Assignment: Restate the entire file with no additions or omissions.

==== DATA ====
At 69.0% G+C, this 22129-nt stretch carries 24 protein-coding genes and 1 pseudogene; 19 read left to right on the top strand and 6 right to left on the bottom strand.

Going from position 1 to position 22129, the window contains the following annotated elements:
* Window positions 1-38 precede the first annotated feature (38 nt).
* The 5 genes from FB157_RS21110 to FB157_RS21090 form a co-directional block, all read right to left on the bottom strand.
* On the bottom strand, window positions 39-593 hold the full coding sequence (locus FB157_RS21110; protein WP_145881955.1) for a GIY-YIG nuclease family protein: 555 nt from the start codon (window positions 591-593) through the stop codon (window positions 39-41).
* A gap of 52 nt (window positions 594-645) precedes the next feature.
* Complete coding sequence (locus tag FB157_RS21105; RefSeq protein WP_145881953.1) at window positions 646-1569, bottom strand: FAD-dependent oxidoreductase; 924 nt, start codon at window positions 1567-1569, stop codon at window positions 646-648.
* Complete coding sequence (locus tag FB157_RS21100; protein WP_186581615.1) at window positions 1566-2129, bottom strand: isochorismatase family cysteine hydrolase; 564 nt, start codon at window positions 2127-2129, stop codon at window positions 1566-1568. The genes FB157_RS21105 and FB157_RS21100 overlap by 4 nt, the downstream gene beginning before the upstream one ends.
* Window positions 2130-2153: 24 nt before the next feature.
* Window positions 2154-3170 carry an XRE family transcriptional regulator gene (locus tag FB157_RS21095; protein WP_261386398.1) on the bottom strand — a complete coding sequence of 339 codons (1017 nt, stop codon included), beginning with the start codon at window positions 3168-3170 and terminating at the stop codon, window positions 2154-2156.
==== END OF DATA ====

At 69.0% G+C, this 22129-nt stretch carries 24 protein-coding genes and 1 pseudogene; 19 read left to right on the top strand and 6 right to left on the bottom strand.

Going from position 1 to position 22129, the window contains the following annotated elements:
* Window positions 1-38 precede the first annotated feature (38 nt).
* The 5 genes from FB157_RS21110 to FB157_RS21090 form a co-directional block, all read right to left on the bottom strand.
* On the bottom strand, window positions 39-593 hold the full coding sequence (locus FB157_RS21110; protein WP_145881955.1) for a GIY-YIG nuclease family protein: 555 nt from the start codon (window positions 591-593) through the stop codon (window positions 39-41).
* A gap of 52 nt (window positions 594-645) precedes the next feature.
* Complete coding sequence (locus tag FB157_RS21105; RefSeq protein WP_145881953.1) at window positions 646-1569, bottom strand: FAD-dependent oxidoreductase; 924 nt, start codon at window positions 1567-1569, stop codon at window positions 646-648.
* Complete coding sequence (locus tag FB157_RS21100; protein WP_186581615.1) at window positions 1566-2129, bottom strand: isochorismatase family cysteine hydrolase; 564 nt, start codon at window positions 2127-2129, stop codon at window positions 1566-1568. The genes FB157_RS21105 and FB157_RS21100 overlap by 4 nt, the downstream gene beginning before the upstream one ends.
* Window positions 2130-2153: 24 nt before the next feature.
* Window positions 2154-3170 carry an XRE family transcriptional regulator gene (locus tag FB157_RS21095; protein WP_261386398.1) on the bottom strand — a complete coding sequence of 339 codons (1017 nt, stop codon included), beginning with the start codon at window positions 3168-3170 and terminating at the stop codon, window positions 2154-2156.